Rather than be confused or upset by this, I find it rather amusing and fun.  It certainly makes for a lively conversation if the topic comes up.  Self identity is such a complex issue; it can't really be simple for anyone.  So, I like to think of its nuances from time to time, but I never really worry myself about it.  We've all got to find our way in life and this is only part of the discovery.  Then there's figuring out what we to define our lives by, in terms of our hobbies, abilities, lifestyle, and occupation.

This issue is only the tip of the iceberg!  There's a lot we can identify ourselves with, which changes over time too.  So you know what, I'm not about to have an identity crisis.  It's cool.  Who am I?  Well, you'll just have to see.

 
 

I am not sure how it happened, but 8Asians started to follow me on Twitter!  When I was notified of this, it got me to go back to their site to read some of their entries.  I eventually came across an article about teaching your kid Chinese, as a response to an article that the author had read about the decision to not teach your kid Chinese.  It was interesting to see the perspectives on this issue, being one who went through years of Chinese school.  Though I hated getting up on Sunday mornings to go learn, the extra homework that inevitably came with extra schooling, and the difficulty of learning the characters, it is something that I am tremendously grateful for.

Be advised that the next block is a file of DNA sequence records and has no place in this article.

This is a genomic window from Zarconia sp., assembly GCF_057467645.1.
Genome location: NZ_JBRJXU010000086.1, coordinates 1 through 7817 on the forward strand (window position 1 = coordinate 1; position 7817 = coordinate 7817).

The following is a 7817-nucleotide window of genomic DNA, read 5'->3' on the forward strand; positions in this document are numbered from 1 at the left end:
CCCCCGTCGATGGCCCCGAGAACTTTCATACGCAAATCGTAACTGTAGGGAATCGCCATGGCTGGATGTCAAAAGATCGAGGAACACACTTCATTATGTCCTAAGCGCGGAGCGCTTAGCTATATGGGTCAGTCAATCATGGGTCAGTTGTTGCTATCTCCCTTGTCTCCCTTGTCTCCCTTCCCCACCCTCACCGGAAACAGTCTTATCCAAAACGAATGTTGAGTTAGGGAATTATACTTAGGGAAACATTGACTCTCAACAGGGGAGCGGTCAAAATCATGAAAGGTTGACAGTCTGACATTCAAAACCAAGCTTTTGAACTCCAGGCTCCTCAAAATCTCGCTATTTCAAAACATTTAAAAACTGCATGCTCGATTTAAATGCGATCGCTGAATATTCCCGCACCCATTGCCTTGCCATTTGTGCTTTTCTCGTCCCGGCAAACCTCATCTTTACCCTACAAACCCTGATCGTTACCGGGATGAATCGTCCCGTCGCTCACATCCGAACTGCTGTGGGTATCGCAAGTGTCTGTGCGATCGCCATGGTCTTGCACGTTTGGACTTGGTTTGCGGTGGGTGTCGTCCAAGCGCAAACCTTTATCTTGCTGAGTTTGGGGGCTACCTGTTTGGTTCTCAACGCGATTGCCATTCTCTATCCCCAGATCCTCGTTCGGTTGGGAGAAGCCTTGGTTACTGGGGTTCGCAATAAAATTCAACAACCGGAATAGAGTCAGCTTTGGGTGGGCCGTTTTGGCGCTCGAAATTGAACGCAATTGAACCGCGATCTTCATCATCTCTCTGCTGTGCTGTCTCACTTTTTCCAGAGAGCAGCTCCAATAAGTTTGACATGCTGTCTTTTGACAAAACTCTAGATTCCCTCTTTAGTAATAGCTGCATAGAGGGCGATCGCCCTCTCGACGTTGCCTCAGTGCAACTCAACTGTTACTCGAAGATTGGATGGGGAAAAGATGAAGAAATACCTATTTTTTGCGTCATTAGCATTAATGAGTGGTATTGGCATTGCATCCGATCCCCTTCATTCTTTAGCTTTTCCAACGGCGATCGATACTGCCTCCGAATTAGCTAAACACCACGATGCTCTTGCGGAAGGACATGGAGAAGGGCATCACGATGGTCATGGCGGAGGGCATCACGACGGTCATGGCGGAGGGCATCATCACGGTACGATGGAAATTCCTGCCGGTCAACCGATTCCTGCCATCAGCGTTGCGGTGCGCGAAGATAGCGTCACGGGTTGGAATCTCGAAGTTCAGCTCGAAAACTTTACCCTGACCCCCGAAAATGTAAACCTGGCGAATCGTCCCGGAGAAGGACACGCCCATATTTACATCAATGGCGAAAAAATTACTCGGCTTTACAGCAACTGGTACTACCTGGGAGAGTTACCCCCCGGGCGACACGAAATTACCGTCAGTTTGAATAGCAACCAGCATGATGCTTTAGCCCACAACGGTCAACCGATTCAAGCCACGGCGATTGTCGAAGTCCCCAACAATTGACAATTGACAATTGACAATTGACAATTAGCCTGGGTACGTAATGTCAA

So I, for one, lie on the side preferring bilingualism.  I grew up speaking Mandarin at home and English at school.  Any notion that children will get "confused" learning two languages simultaneously is absolutely absurd.  I've never had a problem with that, not even accidentally saying a single word in the wrong language.  Some people seem to have it in their minds that integrating two languages into learning is conflicting, but it certainly is not.  That's the beauty of a young mind.  It can pick up on so much so effortlessly (or at least so it seems).